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  • Kathryn Schoenberger

Uzbekistan: A Country in Transition

This story was first published on the Global Bridges blog.


Uzbekistan has served as a crossroads of civilizations for millennia. It was an important player in the Silk Road trade, has been part of numerous major world empires, and is now situated in the heart of modern Central Asia. This made Uzbekistan an ideal location to convene 38 young leaders from 12 countries for Global Bridges’ XVII European-American Young Leaders Conference at the end of May 2018.


During their time in Tashkent, the participants encountered a nation at a critical juncture in its history, exemplified by the conference’s title “Uzbekistan: A Country in Transition.” After more than 25 years in power, Islam Karimov, the country’s first president since its independence from the Soviet Union, died in 2016. An autocrat, who ruled the most populous country in Central Asia with an iron-fist, Karimov suppressed political dissent, sanctioned widespread human rights abuses, condoned rampant corruption, and implemented isolationist policies. Elected in late 2016, new President Shavkat Mirziyoyev quickly introduced a sweeping five-year development strategy in early 2017, which focuses on improving the country’s political and judicial systems, economy, quality of life, and foreign policy.


German Ambassador to Uzbekistan Günter Overfeld told participants they had come to the country at a “very crucial time” and emphasized the rapid pace of change.


“I must really tell you the speed of which things have developed here,” he said during a dinner hosted at his residence. “The reforms that have been undertaken after a long time where Uzbekistan has been very much closed have been remarkable.”


The impact of the development strategy served as a central thread running through the young leaders’ working group discussions. Uzbek participants shared their invaluable knowledge of their home country and perspectives on the current reforms with colleagues from Argentina, Austria, China, Estonia, France, Germany, Hungary, the Netherlands, Russia, Serbia, and the United States. Participants also examined how the development strategy might address Uzbekistan’s role in the region; its relationships with major world players including Russia, China, the European Union, and the United States; and the challenges it faces in trade, investment, and economic development.


The discussions were supported by talks about the country’s development efforts and its history from guest speakers including Dr. Vladimir Norov, director of the Presidential Institute for Strategic and Regional Studies; Jasur Salomov, a historian at the Uzbek Institute of History; and Rahim Hakimov, a member of Parliament and director of the Legislation and the Parliamentary Research Institute. Hakimov also hosted them on a visit to the Oliy Majlis, Uzbekistan’s parliament, where he discussed the structure and responsibilities of the legislative branch. In addition, Hakimov explained his role as the head of the new Institute of Legislative Issues and Parliamentary Research, which aims to improve legislation by analyzing proposals submitted to the Oliy Majlis.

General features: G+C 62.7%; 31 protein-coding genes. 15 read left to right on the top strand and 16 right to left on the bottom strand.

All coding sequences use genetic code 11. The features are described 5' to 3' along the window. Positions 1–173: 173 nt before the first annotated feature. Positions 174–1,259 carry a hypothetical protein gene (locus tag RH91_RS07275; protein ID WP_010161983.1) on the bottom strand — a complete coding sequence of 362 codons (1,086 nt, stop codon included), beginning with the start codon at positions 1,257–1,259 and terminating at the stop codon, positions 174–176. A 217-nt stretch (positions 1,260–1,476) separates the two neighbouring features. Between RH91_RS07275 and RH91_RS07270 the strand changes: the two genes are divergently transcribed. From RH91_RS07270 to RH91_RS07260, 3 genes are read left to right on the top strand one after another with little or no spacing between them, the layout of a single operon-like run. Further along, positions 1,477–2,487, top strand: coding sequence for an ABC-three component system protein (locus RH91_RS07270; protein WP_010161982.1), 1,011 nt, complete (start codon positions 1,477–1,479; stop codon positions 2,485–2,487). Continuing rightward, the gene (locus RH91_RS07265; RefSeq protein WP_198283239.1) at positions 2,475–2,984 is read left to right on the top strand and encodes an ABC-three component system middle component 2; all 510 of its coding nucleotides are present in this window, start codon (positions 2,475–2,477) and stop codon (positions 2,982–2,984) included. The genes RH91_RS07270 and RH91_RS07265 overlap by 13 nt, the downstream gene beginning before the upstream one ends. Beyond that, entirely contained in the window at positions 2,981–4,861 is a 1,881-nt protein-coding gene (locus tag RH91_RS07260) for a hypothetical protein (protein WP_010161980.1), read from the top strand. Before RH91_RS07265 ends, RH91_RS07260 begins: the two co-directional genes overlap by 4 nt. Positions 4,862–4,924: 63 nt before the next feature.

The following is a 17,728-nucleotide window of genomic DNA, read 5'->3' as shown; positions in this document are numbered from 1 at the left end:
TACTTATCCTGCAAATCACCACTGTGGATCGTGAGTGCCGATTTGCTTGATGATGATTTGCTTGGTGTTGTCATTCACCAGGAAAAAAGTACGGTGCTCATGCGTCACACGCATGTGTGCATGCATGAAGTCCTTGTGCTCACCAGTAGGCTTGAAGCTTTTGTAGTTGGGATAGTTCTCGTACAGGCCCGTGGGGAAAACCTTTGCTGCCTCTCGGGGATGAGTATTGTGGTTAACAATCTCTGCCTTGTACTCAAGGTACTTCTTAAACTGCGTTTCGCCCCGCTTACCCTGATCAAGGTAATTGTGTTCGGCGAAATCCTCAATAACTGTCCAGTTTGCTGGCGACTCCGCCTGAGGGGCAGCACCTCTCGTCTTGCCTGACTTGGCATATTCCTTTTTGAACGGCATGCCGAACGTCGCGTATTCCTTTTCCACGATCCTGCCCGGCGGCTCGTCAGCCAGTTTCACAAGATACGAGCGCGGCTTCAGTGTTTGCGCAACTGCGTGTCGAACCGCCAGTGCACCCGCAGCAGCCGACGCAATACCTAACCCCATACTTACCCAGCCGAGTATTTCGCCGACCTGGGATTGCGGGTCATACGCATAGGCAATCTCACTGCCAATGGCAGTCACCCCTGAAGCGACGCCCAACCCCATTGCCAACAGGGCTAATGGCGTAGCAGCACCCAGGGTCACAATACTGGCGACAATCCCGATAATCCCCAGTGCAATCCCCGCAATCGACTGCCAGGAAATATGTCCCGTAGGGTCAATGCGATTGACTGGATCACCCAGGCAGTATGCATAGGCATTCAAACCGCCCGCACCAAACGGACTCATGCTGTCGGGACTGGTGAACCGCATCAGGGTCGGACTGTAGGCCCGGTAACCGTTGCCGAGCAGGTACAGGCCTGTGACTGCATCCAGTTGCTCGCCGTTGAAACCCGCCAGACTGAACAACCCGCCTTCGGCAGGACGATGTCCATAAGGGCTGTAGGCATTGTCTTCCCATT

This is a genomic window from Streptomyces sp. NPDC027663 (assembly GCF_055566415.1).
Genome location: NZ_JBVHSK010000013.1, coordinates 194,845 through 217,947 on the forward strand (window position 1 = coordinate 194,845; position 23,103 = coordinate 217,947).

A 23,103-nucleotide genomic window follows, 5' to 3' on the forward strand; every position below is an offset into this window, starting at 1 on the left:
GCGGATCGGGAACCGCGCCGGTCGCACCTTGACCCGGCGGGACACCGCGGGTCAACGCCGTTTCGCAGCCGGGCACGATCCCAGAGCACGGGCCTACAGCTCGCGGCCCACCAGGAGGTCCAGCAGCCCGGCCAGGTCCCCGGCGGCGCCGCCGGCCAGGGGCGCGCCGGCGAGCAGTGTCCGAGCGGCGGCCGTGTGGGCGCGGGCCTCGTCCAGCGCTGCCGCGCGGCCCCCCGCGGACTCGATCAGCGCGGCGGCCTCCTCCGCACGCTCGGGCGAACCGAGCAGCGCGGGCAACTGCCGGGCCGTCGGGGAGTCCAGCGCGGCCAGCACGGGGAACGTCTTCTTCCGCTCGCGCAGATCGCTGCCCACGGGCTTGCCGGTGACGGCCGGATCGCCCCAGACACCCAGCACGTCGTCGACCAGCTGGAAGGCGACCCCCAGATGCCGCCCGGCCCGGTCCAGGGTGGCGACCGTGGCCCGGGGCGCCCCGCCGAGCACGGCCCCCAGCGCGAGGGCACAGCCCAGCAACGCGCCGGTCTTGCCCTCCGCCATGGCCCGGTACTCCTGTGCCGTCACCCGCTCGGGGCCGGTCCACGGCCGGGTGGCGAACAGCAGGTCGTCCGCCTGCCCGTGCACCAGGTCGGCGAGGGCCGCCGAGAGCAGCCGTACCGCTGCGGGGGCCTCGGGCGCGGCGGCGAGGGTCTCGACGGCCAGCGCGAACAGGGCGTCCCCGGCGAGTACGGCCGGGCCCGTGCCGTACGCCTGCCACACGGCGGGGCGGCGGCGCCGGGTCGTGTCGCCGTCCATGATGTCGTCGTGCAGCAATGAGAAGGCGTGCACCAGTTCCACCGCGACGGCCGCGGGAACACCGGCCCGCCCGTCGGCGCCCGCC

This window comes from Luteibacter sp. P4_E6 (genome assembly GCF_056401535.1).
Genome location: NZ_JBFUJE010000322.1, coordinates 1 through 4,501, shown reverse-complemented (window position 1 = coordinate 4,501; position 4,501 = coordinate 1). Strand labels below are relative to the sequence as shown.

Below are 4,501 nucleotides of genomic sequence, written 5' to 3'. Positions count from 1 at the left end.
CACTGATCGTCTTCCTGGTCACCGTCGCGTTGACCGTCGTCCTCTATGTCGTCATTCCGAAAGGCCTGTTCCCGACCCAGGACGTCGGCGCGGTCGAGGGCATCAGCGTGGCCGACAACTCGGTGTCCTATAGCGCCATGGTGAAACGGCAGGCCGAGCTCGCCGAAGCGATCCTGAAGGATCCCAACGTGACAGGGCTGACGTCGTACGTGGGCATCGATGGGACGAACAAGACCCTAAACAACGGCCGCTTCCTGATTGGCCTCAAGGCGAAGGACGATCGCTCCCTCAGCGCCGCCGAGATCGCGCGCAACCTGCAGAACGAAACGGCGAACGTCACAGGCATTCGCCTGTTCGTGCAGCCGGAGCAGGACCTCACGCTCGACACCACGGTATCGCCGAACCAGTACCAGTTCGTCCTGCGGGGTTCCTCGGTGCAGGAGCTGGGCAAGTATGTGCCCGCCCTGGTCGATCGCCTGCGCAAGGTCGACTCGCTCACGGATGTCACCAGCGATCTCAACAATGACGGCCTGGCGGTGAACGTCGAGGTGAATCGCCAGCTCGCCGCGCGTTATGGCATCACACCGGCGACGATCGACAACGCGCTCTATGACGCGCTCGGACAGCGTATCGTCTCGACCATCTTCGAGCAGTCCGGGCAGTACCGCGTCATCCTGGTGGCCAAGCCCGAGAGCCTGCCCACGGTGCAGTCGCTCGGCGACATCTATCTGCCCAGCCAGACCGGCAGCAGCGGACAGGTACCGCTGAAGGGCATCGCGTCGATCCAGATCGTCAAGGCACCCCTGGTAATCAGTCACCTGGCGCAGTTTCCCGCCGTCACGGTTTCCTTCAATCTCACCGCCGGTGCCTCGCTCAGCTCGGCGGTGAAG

A day trip to Samarkand, gave the group the chance to experience a place where Uzbekistan’s past and future converge. The country’s second largest city, Samarkand prospered as a major trading post on the Silk Road and as the capital of the Timurid Empire. Now, like much of the country, it is working to attract international investment and diversify its economy. The participants’ got a glimpse of this on their tour of the MAN Plant, a joint Uzbek-German venture, which produces vehicles for commercial trucking.  In the afternoon, they visited some of Uzbekistan’s most famous landmarks in Samarkand’s old city, including the mausoleum of Amir Timur, founder of the Timurid Empire, and the Registan, which features three ornate madrasahs from the 15th and 17th centuries.


In the final conference sessions, the young leaders discussed what they had learned about Uzbekistan over the past few days. They found that some elements of the country’s development strategy had already yielded a positive impact on the economy and government, including currency liberalization, easing foreign visa restrictions, and reducing government monopolies. However, some significant issues remain, including public corruption and lack of transparency; poor infrastructure; an absence of genuine opposition political parties, and the use of forced labor in the cotton industry. The young leaders were hopeful that the current rapid pace of reforms would continue, but cautioned that careful planning and implementation are needed to ensure true, sustainable change that benefits all of the country’s 32.3 million citizens.

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